On Surfing

Taro Tamai

Portrait by Matt Titone

As a legendary rider and designer, Taro Tamai has become an inextricable link between snow and surf, a stand-in not only for what some refer to as “snowsurf” but also for the feelings that so many find hard to articulate when carving through a stand of trees or an open face off the coast.

Can you describe one of the most challenging aspects of surfing to you?

To remain at the peak of the wave: it’s challenging to stay at the peak of the wave, and to be physically and mentally prepared to keep myself being able to do so.

The same challenge applies to snowboarding and snowboard manufacturing: to make the best possible crafts and to keep doing so. There are difficulties in evolving while continuing the making, but at the same time, that’s also what makes it worthwhile to take on the challenge.

What’s one of the most redemptive or rewarding parts of surfing?

To be a surfer and to be a snowsurfer have been the most important things to consider when making decisions in my life.

Has surfing afforded you anything in life? If so, what?

By having a definite objective, which is to ride a wave or a snow slope, I think surfers live a very pure way of life.

How long can you go without surfing?

Living nearby a surf spot would be a natural choice for somebody who wants to surf every day. My choice was different. I always wanted to live in a highland forest, nearby rivers with trout swimming around. That meant that I would need to commute to the ocean, and I wouldn’t be able to surf every day.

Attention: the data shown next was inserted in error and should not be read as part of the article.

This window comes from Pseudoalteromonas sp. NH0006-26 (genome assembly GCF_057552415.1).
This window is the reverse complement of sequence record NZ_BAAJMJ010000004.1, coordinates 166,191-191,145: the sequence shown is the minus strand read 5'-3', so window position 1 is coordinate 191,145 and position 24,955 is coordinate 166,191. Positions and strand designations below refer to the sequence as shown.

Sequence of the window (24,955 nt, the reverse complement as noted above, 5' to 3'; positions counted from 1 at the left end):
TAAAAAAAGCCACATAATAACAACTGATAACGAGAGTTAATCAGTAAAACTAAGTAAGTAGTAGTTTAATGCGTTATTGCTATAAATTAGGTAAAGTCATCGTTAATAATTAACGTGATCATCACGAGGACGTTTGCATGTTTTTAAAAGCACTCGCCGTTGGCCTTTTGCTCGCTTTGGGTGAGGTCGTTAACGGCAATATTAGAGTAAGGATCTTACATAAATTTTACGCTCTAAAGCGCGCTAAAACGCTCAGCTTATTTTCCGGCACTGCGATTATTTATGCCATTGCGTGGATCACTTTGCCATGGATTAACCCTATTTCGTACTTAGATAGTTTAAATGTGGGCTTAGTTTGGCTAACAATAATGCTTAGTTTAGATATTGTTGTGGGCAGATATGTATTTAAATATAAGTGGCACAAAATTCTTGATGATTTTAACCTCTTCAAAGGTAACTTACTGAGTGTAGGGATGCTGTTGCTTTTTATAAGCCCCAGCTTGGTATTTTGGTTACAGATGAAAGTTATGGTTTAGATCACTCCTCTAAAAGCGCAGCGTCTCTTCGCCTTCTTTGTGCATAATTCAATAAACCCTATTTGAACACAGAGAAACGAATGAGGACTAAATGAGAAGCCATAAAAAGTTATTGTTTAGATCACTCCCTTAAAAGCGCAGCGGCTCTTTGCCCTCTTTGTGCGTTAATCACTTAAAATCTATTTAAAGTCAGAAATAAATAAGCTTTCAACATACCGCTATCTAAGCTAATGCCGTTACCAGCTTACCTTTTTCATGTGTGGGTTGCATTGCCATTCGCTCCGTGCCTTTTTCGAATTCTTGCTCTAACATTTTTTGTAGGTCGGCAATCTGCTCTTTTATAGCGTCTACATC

Anyhow, that was my decision. I never wanted to live in a busy place; I wanted to live in the forest and drive through that beautiful scenery to access the ocean. I needed that sense of scale and also a quality wave that would make the drive worthwhile. Life is not that long. A lifetime may not be enough to dedicate to surf and snowsurf. I think having a little space between myself and the ocean was exactly what I needed.

I never had many injuries during my career, but there was one time I experienced a pretty big hurdle. Over three years, I suffered from severe back pain. I was hardly able to walk. Obviously, I was unable to hike up mountains or paddle out for a surf. When I went over the peak of pain, I started looking around for small, perfectly shaped waves for my son to practice on. I didn’t use a board but had some fins to swim around in and help my boy catch waves.

Thanks to him, I got to spend a good three years only bodysurfing. Once I recovered enough to walk around, I started to walk along the rivers. At the beginning, one big obstacle blocked my way, but my body was gradually recovering, and eventually I could walk over fallen trees and boulders. The main purpose was to walk as rehab; however, I didn’t want it to be just that. I carried a fishing rod along and resumed my fishing passion. The main objective was to walk, but in having another purpose, it eventually made me want to go for a long walk on uneven terrain most mornings. There are a multitude of things to learn to be better at surfing and snowsurfing. Spending some time without surfing is very important.